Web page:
Go to Admin » Appearance » Widgets » and move Gabfire Widget: Social into that MastheadOverlay zone
In the aftermath of a murder of a delivery driver and discovery of explosive devices in his van, a small underground group took responsibility, but news editors refused to carry the group’s statement, leading to a print blackout in Manipur. Mahima Kaul reports
The Leveson Report will become a benchmark for press regulation in modern democracies. Index has urged a serious, considered debate about Lord Justice Leveson’s recommendations rather than their full adoption. The free speech organisation opposes the statutory underpinning of press regulation as proposed by Lord Justice Leveson.
The $600m sale of Next Media, one of Taiwan's most popular media companies, has raised the spectre of a media monopoly that could be disastrous for press freedom on the island. Ching-Yi Liu and Weiping Li report
Kirsty Hughes outlines Index's issues with the press inquiry's recommendations Press release: Index on Censorship’s response to the Leveson report
As Azerbaijan celebrates 20 years of independence, Index on Censorship tracks its citizens' struggle for free expression
A flawed media law already hampers the work of journalists in Sudan. But now the government is considering introducing even more restrictions. Abdelgadir Mohamed Abdelgadir reports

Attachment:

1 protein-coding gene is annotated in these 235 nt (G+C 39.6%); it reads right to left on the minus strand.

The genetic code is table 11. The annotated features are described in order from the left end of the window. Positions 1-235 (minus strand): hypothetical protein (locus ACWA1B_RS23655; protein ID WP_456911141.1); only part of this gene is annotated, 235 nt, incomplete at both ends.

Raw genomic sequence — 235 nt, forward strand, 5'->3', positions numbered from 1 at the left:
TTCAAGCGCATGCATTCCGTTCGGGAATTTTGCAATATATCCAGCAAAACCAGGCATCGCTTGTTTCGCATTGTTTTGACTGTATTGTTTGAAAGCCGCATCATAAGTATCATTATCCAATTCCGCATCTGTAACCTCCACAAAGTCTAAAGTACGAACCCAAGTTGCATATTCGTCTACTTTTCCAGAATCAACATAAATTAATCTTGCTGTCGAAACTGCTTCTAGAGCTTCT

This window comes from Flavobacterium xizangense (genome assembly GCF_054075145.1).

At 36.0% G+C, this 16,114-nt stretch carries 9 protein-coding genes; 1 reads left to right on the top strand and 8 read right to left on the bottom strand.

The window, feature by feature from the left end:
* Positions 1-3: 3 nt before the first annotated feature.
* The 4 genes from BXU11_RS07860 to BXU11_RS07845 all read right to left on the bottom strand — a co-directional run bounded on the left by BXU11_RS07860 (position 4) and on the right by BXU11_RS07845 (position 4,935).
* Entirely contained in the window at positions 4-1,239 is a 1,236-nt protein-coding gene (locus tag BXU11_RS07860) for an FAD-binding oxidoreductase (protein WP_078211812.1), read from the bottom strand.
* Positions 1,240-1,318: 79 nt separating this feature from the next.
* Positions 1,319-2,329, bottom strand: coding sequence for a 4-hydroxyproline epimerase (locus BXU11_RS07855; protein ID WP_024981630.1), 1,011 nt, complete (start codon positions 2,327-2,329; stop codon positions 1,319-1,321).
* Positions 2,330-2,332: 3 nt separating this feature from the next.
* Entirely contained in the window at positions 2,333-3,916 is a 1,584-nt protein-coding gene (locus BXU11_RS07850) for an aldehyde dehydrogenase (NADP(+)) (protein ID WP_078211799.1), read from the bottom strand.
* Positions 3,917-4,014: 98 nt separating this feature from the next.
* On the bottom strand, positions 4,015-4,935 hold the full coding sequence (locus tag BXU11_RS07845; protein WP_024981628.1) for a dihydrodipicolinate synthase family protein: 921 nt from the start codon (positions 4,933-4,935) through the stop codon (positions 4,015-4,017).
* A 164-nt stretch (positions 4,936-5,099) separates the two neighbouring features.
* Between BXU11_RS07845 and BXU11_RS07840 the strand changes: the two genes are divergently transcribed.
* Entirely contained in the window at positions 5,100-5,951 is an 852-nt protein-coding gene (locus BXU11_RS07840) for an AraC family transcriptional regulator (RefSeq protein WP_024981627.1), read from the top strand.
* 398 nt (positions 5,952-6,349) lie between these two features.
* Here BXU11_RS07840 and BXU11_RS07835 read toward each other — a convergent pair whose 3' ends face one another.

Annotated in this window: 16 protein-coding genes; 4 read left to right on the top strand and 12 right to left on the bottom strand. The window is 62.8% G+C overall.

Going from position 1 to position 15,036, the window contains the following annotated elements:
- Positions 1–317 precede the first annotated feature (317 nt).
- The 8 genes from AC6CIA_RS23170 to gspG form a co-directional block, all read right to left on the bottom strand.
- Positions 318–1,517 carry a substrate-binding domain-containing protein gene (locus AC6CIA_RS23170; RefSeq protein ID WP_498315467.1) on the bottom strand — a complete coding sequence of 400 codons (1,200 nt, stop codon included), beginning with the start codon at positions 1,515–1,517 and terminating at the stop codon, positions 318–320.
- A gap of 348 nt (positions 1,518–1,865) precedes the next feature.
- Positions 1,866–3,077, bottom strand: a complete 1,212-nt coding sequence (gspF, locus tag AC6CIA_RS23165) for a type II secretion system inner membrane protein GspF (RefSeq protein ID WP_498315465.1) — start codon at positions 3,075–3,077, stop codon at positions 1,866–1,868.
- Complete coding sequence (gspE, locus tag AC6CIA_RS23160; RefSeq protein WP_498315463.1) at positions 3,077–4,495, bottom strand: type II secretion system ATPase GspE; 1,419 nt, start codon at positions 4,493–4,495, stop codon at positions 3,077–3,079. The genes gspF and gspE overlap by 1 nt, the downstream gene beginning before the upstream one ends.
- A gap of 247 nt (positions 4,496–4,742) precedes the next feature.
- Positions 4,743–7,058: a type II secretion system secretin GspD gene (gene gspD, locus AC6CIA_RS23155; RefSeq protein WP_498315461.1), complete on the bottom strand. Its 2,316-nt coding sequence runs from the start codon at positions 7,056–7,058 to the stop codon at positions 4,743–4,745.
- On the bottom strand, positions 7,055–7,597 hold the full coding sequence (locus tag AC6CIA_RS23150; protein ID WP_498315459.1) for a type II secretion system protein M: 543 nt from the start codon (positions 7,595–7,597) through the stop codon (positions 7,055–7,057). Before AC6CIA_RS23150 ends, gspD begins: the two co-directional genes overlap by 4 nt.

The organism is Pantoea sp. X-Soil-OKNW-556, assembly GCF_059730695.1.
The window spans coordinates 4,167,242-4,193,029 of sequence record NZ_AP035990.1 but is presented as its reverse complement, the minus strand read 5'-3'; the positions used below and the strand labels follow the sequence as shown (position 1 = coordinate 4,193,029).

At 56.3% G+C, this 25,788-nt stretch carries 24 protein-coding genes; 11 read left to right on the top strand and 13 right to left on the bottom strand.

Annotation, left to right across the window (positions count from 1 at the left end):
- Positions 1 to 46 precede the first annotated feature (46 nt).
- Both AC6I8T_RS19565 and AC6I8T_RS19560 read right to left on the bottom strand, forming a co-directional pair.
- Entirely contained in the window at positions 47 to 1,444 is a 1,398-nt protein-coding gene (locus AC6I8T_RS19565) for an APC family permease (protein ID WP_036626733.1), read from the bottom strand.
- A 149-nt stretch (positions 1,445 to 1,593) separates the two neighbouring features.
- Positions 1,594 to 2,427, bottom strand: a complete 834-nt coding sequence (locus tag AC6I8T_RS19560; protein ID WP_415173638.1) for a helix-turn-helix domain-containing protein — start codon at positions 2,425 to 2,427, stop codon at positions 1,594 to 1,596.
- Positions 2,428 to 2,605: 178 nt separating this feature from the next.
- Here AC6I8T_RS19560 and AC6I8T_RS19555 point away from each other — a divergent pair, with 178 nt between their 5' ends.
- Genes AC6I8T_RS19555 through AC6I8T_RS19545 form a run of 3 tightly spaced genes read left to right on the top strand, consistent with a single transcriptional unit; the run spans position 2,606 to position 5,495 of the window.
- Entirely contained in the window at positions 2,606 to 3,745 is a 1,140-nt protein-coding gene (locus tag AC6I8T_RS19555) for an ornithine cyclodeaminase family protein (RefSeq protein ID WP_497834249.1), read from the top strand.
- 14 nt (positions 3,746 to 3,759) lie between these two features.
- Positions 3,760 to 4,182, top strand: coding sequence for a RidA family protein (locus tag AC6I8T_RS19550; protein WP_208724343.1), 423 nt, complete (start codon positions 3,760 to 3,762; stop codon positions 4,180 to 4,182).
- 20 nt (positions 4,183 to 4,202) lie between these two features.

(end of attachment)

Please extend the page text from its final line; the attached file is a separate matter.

Two newspapers critical of the Cambodian ruling party were shut down permanently, while five men were convicted of “provocation” for distributing pamphlets critical of the state last week, according to the Cambodian Centre for Human Rights (CCHR). The pamphlets discussed the Cambodian government’s ties to the Vietnamese government, accusing Prime
Axing the PCC means re-examining the balance of privacy v public interest – but will investigative journalism pay the price?
PLUS: Rohan Jayasekera: Making a courtroom drama out of a media crisis
John Kampfner: Britain’s media must start policing itself
News International’s Hackgate scandal does not justify state press regulation, argues Rohan Jayasekera PLUS: John Kampfner: Britain’s media must start policing itself
A new report shows Mexico's regional newspapers keep quiet on cartel killings. Ana Arana reports
Sri Lankan newspapers have refused to participate in a police campaign to track down people who have starred in pornographic films. The crackdown is part of a broader crusade against “moral crimes”, including “indecent” advertising on film billboards. The police want newspapers to run mugshots of over 80 people but